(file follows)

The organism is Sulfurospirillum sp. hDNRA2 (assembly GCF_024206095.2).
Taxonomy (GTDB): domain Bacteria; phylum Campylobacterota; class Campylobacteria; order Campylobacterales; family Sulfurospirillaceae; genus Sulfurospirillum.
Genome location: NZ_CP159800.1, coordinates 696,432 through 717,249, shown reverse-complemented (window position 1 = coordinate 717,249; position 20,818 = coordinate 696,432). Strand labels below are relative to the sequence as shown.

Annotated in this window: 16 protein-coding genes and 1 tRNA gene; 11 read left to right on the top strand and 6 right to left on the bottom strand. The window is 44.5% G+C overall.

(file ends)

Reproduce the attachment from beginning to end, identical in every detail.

The organism is Sulfurospirillum sp. hDNRA2 (assembly GCF_024206095.2).
Taxonomy (GTDB): domain Bacteria; phylum Campylobacterota; class Campylobacteria; order Campylobacterales; family Sulfurospirillaceae; genus Sulfurospirillum.
Genome location: NZ_CP159800.1, coordinates 696,432 through 717,249, shown reverse-complemented (window position 1 = coordinate 717,249; position 20,818 = coordinate 696,432). Strand labels below are relative to the sequence as shown.

Annotated in this window: 16 protein-coding genes and 1 tRNA gene; 11 read left to right on the top strand and 6 right to left on the bottom strand. The window is 44.5% G+C overall.